Jane Juska Dies at 84: The author, whose chronicle of searching for sex as a woman in her 60s became a best-selling memoir, died at a California care facility after a long illness.

Faris Cuts Pratt From Her Memoir: Anna Faris deleted a chapter on her marriage to Chris Pratt in her newly-released memoir, 'Unqualified.'

When Big Data Meets Literature: Most literary criticism is grounded in close reading. But one theorist argues for the computer-assisted crunching of thousands of texts at a time.

The Harassment Satire to Read Now: After the Weinstein revelations, 'Lightning Rods,' Helen DeWitt’s brazen, outrageous novel from 2011, now reads like a work of realism.

Waterstones for sale ?

Shelf Awareness 

Waterstones, the main bookselling chain in the U.K., may be for sale.

Alexander Mamut, the Russian billionaire who bought Waterstones in 2011 for £53 million (about $70 million at current exchange rates), has asked N.M. Rothschild & Sons to
advise him on strategic options, including a sale of the bookseller for £250 million (about $329 million) or refinancing of its debt, the Times of London reported late yesterday. According to a followup story from City AM, Mamut asked Rothschild to handle the matter during the summer, and the process isn't expected to be conducted in earnest until after the holiday season.

In any case, the matter has been given new impetus by the collapse of Russia's largest private bank, Otkritie, in which Mamut was a major shareholder. Bailed out two months ago and with new management, Otkritie has criticized bank owners for financing their own business deals and is seeking capital to shore up its finances, which are reportedly at least $3.3 billion in the hole. Waterstones has about $100 million in loans from the Russian Commercial Bank, which until recently was partly owned by Otkritie. According to the Evening Standard,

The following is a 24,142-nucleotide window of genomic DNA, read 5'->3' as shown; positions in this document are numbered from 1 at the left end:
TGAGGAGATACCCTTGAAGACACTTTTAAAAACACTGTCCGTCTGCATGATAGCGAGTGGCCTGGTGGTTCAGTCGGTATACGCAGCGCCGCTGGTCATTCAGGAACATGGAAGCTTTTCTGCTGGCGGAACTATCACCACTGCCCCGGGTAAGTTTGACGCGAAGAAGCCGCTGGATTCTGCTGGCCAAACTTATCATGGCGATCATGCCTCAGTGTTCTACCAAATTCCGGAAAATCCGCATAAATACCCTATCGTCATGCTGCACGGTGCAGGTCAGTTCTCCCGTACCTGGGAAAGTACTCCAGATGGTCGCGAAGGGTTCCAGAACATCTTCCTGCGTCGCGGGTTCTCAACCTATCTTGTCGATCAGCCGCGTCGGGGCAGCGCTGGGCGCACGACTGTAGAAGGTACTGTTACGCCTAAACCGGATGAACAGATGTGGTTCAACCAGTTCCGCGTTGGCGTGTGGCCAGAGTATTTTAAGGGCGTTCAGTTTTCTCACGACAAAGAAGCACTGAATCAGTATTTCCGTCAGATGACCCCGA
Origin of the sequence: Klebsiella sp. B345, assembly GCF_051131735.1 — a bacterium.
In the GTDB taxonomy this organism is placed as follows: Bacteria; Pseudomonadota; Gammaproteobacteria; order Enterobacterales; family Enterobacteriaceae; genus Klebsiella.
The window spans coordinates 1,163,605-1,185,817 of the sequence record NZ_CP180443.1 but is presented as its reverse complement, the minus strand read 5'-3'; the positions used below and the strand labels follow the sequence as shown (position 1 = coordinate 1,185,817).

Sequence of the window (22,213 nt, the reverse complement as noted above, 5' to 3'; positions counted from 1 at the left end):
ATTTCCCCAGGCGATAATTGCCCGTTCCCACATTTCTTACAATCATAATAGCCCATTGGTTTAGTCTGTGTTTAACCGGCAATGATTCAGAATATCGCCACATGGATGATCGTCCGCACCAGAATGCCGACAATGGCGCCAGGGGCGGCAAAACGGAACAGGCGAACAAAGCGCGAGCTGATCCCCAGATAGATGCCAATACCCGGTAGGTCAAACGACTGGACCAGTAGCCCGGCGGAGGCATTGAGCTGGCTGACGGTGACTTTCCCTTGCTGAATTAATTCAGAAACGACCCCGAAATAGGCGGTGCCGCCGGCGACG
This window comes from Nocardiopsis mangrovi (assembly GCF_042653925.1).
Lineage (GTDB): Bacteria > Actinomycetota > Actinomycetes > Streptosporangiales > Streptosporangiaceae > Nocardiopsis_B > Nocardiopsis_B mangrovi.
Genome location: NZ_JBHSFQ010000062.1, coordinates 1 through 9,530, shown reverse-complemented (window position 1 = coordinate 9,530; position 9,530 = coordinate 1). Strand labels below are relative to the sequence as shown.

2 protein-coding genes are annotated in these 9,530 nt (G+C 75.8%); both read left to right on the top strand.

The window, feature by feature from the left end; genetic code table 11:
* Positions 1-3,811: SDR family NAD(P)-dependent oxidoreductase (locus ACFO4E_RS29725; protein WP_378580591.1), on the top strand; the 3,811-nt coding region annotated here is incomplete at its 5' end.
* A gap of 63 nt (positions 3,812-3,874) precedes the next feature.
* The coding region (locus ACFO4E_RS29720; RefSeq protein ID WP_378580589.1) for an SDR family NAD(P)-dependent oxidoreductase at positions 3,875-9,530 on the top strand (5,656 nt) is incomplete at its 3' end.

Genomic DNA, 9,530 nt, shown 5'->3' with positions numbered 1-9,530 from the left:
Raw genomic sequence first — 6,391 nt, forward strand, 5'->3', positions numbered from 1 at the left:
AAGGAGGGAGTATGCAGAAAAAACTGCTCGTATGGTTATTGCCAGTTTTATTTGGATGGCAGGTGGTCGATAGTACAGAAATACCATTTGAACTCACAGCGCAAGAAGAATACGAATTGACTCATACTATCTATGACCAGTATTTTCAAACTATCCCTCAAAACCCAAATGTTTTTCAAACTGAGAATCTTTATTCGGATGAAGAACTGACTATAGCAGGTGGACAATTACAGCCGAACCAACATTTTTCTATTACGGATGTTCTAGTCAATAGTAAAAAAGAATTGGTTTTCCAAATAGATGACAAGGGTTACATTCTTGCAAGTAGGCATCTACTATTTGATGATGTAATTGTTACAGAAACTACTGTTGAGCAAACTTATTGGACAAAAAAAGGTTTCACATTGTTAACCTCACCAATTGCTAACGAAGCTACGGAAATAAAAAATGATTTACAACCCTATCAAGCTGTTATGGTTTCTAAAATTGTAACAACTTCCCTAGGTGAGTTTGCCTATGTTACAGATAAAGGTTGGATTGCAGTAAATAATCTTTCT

Waterstones Holdings also owes Lynwood, a Mamut investment company--the technical owner of Waterstones--£138.7 million (about $182.6 million) and has paid it £9.7 million ($12.8 million) in interest

Waterstones managing director James Daunt, who was appointed by Mamut when he bought the company in 2011, told the Bookseller this morning that a sale by Mamut would be
"sensible enough" because the company has become profitable and "that is what he does--buys companies, invests, turns them around and then sells them. If he can get the £200 million plus for us, he will have done very well!"

Daunt dismissed a link between the failed bank and Waterstones and said that the company had relied on funding from Russian sources--based or with operations in Cyprus--because early during his tenure, it couldn't get access to funding in the U.K. because of its weakened condition.

If it's put up for sale, Waterstones is in a better position than it's been for years. When Mamut bought the company, it was the last major bookselling chain in the U.K. and many feared that like its former rivals, it, too, might collapse. But since then, it has revamped operations and staff, renovated many stores, cut returns rates substantially and last but not least dropped the ampersand in its former name--and made its first profit in five years. In the year ended April 30, 2016, sales rose 4%, to £409.1 million (about $538.5 million), and